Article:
The Dr. Oz Show provides critics with ample material: séances, energy healing, miracle diet products. Once a media darling, Oz has been subjected to a steady stream of public humiliations, from his shaming in front of a Senate subcommittee to an April 15 letter that a group of doctors wrote to Columbia University, urging his dismissal from the faculty, accusing him of promoting “quack treatments and cures in the interest of personal financial gain”—to which Dr. Oz responded with an ad hominem attack on the letter-writers and a defense of free speech. But despite numerous subsequent think pieces about the man behind the curtain, a crucial question stands out: Why call for Dr. Oz’s dismissal, when many medical schools and hospitals endorse the most outlandish of his claims?

Take séances. The University of Virginia Medical School houses a “division of perceptual studies,” where respected scientists authenticate memories of past lives and advise parents on how to help their children separate genuine memories from “fantasy.” The director, psychiatrist Jim Tucker, has written a popular book on the subject and promotes the authenticity of past lives on television. His account of how it works sounds like it could have been written by Harvard guest faculty member Deepak Chopra: “Quantum physics indicates that our physical world may grow out of our consciousness.”

Or take energy healing. The prestigious Cleveland Clinic has a “fact sheet” on reiki—the Japanese energy healing tradition practiced by Oz’s wife, Lisa—which explains how reiki uses “universal life force energy” to “detoxify the body” and “increase the vibrational frequency on physical, mental, emotional, and spiritual levels.” (Pets and other animals “respond positively to Reiki healing as well.”)

Like Oz, other established academics lend their credentials to miracle diet products. Antioxidant expert Carmia Borek is a professor at Tufts University School of Medicine, and she allows herself to be listed as part of the scientific advisory board for an unsubstantiated “revolutionary weight-loss formula” called TAISlim. Borek is in good company: Another member of the board is the University of California, Davis, School of Medicine professor Judith Stern. (Borek and Stern also appear on a website that sells acai berry “anti-aging serum.”)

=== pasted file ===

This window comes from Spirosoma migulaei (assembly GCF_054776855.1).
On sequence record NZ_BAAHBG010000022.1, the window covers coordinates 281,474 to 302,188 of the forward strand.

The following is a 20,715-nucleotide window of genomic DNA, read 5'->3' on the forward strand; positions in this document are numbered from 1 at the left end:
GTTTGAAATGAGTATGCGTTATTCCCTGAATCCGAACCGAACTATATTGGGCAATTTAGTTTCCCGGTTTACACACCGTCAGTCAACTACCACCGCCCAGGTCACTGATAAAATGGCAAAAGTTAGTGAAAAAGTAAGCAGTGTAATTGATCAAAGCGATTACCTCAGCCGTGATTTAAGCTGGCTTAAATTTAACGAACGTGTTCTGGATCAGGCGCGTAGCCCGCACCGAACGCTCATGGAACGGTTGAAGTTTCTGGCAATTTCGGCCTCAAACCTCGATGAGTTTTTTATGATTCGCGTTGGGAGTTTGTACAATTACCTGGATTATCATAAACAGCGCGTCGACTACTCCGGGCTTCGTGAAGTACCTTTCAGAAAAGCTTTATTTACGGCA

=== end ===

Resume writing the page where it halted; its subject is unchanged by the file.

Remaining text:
One need not even look beyond the walls of Oz’s own university. Woodson C. Merrell, executive director of Mount Sinai Beth Israel’s Center for Health and Healing and former assistant clinical professor at Columbia Medical School, lists homeopathy as one of his clinical interests—despite a scientific consensus that homeopathy is inconsistent with some of the basic laws of chemistry and physics.*

Indeed, a vocal minority of physicians and scientists have long claimed that Dr. Oz is a symptom, not the problem. Most prominent among them are the Yale neurologist Steven Novella and the Wayne State University surgical oncologist David Gorski, who refer to the problem as “quackademic medicine.” For Novella and Gorski, the concern is not merely that people will waste money on homeopathic sugar pills or fruitless miracle diets. They emphasize that Dr. Oz and universities alike endanger public health by legitimating alternative medical traditions such as naturopathy and chiropractic. This, in turn, can lead people to reject standard medical care. Vaccination is a classic case: Though most people are unaware of it, the official position of the American Chiropractic Association supports “providing an alternative elective course of action regarding vaccination.” Similarly, the New York University medical ethicist Arthur Caplan expresses concern that naturopaths—who practice an unstandardized mix of therapies including traditional Chinese medicine, homeopathy, craniosacral therapy, iridology, and reiki— routinely grant vaccine exemptions, and are licensed to do so in 17 states.

Oz and like-minded doctors defend themselves by appealing to the importance of humility and open-mindedness. They stress, as Oz did Thursday for, that these virtues need not come at the cost of rejecting so-called conventional medicine:

Critics often imply that any exploration of alternative methods means abandoning conventional approaches. It does not. In fact, many institutions like mine use the names ‘complementary’ or ‘integrative’ medicine, which is also appropriate.

But integration requires a delicate balancing act. It’s good to be open-minded, but not, as the old saying goes, “so open-minded that your brain falls out.” For those who believe that past lives exist and energy healing increases our vibrational frequency, who’s to say that there aren’t good alternatives to vaccines, or that miracle diet pills don’t actually work?

Thursday, millions watched as Dr. Oz defended himself against critics on his show. What his audience might not have realized is that some other respected physicians at prestigious medical schools were watching along and hoping, if quietly, that he would succeed.

* This article originally stated that Woodson Merrell is currently an assistant professor at Columbia Medical School. His appointment ended on December 31, 2013. We regret the error.